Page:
The Carney 3D Lab • Digital Dinosaurs & Diseases
Dept. of Integrative Biology, University of South Florida
app-based solutions for
mosquito surveillance and control
Our research is sponsored
by software donations from:
Dr. Ryan Carney
Assistant Professor of Digital Science
Dr. Phil Morris
Postdoctoral Researcher, Digital Paleontology
Co-advised by Dr. Jen Bright, Geosciences
Dr. Phil Morris has a diverse background including archaeology, vertebrate anatomy, functional morphology and biomechanics, and enjoys exploring all aspects of the functions and evolution of skeletal anatomy. This has taken him from the bioanthropological examination of bones from Viking burials to the virtual analysis of rodent jaws. He settled into a firm fascination in biomechanics and functional morphology of the jaws and masticatory apparatus whilst studying for his PhD at the Hull York Medical School, United Kingdom. After successfully completing his doctorate, he moved to the University of South Florida to undertake a postdoctoral research project on the anatomy and biomechanics of cranial kinesis and jaw apparatus in extant and fossil birds.
Phil’s research is primarily concerned with the skulls of birds and mammals and how they are shaped by evolution and function. He’s particularly interested in how the demands of behaviours making use of the masticatory apparatus and jaws, in both feeding and specific interactions with the environment, influence the morphology of the skull. In the past Phil has made use of a range of methods related to biomechanics and functional morphology, such as geometrics morphometrics and finite element analysis, and is particularly interested in the use of virtual models of anatomical structures to explore the anatomy of extant and extinct vertebrates. He is particularly fond of research involving rodents and species which share their distinctive masticatory apparatus, as well as many other members of the Euarchontoglires, but has recently begun to explore the anatomy and evolution of the skulls of modern birds and their extinct relatives.
Alex Kirk CV
Ph.D. Student, Integrative Biology - Physiology and Morphology
TA: Digital Dinosaurs, Principles of Biology for Non-Majors, Biological Diversity II
I joined the Carney Lab in Fall 2017 after graduating here at USF with a B.S. in Environmental Biology. I am using novel techniques to digitally reconstruct the skeletal anatomy of Archaeopteryx, and using this 3D data to investigate various properties of the pedal morphology.
Ahmed Abd-Elrahman CV
B.S. Student, Computer Science
Ahmed Abd-Elrahman is a senior undergraduate student majoring in Computer Science who joined the Carney Lab in the Fall of 2018. Ahmed has contributed to various research projects in the department of Computer Science and Engineering throughout his undergraduate years. Ahmed is interested in a wide variety of topics, including the integration of machine learning and augmented reality into various applications. He is currently working on producing a multi-functional mobile application that would serve to help general citizens along with county officials identify breeding habitats of disease-carrying mosquito species.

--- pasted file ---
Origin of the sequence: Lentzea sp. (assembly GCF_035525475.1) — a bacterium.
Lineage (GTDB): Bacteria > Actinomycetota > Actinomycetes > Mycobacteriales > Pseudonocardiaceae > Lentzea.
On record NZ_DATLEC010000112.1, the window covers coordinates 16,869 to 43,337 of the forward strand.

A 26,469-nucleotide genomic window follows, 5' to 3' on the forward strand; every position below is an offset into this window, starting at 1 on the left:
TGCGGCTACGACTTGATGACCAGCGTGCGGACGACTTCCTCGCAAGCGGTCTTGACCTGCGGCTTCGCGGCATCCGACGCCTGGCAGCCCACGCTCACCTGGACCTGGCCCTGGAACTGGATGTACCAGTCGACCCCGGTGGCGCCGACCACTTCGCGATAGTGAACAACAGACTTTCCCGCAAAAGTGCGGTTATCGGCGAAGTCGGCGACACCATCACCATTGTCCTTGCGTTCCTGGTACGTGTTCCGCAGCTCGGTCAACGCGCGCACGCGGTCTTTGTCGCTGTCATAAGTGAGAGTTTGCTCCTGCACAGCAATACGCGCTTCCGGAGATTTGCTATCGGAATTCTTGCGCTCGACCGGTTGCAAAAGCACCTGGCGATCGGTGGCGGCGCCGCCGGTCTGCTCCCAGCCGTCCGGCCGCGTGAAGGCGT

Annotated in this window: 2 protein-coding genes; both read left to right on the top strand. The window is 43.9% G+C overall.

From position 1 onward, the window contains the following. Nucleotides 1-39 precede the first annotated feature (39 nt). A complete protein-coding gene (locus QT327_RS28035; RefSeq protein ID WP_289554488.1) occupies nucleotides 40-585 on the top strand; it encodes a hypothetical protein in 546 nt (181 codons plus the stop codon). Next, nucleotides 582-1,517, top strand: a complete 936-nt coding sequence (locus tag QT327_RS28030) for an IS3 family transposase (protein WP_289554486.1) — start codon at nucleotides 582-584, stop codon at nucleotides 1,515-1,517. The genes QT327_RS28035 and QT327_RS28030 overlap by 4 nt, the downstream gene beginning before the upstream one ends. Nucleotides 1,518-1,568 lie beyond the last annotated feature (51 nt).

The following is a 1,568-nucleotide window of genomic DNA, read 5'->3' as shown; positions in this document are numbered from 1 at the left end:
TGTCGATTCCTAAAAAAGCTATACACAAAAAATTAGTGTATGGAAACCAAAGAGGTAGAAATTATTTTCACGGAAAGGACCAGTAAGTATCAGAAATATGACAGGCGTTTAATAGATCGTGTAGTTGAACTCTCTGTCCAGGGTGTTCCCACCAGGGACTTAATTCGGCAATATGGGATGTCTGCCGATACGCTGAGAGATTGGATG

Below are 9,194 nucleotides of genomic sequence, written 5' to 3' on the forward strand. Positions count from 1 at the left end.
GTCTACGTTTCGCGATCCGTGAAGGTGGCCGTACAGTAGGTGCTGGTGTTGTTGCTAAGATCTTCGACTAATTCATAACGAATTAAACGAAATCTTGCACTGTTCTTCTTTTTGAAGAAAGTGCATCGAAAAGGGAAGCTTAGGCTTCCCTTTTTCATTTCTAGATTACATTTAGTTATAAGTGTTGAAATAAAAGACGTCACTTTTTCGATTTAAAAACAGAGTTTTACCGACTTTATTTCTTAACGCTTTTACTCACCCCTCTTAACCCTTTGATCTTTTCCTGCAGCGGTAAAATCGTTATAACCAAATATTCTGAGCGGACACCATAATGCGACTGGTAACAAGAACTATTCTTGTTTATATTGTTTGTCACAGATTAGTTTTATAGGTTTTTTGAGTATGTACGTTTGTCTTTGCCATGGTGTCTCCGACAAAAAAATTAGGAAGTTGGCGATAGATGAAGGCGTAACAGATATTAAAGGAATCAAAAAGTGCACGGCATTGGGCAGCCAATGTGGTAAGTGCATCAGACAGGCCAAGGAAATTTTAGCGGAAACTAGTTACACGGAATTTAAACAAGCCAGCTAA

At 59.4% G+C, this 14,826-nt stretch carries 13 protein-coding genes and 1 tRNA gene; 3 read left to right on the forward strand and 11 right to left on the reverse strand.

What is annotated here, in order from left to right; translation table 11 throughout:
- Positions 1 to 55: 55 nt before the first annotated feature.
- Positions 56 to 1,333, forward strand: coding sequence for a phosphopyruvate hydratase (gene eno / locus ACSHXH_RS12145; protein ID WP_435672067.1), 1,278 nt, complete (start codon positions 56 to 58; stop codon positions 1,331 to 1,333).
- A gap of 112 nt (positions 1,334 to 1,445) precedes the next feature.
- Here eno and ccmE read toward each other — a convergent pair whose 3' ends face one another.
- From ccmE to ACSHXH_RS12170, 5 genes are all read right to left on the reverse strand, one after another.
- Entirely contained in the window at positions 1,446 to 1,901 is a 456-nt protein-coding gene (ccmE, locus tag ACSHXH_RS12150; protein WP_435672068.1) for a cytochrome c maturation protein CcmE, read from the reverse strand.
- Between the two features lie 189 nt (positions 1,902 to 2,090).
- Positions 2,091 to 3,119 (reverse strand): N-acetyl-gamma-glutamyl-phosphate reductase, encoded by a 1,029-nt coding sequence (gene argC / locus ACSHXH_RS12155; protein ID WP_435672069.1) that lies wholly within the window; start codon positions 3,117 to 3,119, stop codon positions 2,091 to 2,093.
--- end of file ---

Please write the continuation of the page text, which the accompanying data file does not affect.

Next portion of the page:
Alec Baines CV
B.S. Student, Integrative Biology, Geosciences
Alec Baines is an undergraduate student researcher whose main research interests include vertebrate paleontology, brain evolution in archosaurs, and digital visualization. Alec has worked on various research projects at USF ranging from stable isotope geochemistry to digitally reconstructing highly damaged fossils. He has participated in the Paleontological Society Student Ambassador Program and The Geological Society of America’s On to the Future Program. He currently works on research projects focusing on utilizing digital visualization to study morphology of avian and non-avian dinosaurs and to create digital models of fossils for further analysis and digital preservation.
B.S. Student, Honors College / Microbiology, GIS minor
Connor is an undergraduate student studying microbiology and GIS. He is interested mainly in how human actions on both an individual and societal level affect the spread of disease, and how using maps can demonstrate potentially unseen connections between the two.
Mary Williams CV
B.S. Student, Honors College / Engineering
Mary Elizabeth Williams is studying Corporate Finance and Cell & Molecular Biology. In her free time, Mary volunteers at the PARC organization, attends student organization meetings, goes to local sporting events, and explores her new home of Tampa. She was drawn to being a part of the team creating an augmented reality app to reduce transmission of mosquito-borne diseases, because she is passionate about advising society about zoonotic diseases and improving the United States’ public health structure. She believes that analyzing other countries’ information dissemination systems during past epidemics will lead the United States to a better system, thus allowing more crucial information to reach the public in a more timely manner. Mary wants to continue to study the failures of the United States’ information dissemination systems during times of public health crises with hopes of convincing policymakers and the general public to switch their thinking from reactive responses to precautionary ones. After she graduates, Mary plans to pursue a Ph.D or an M.D., with hopes of eventually managing hospitals and working to fix the relationship between upper level management and their hospital staff.
Lab alumni: Jim Mirzakhalov, Toni Panaou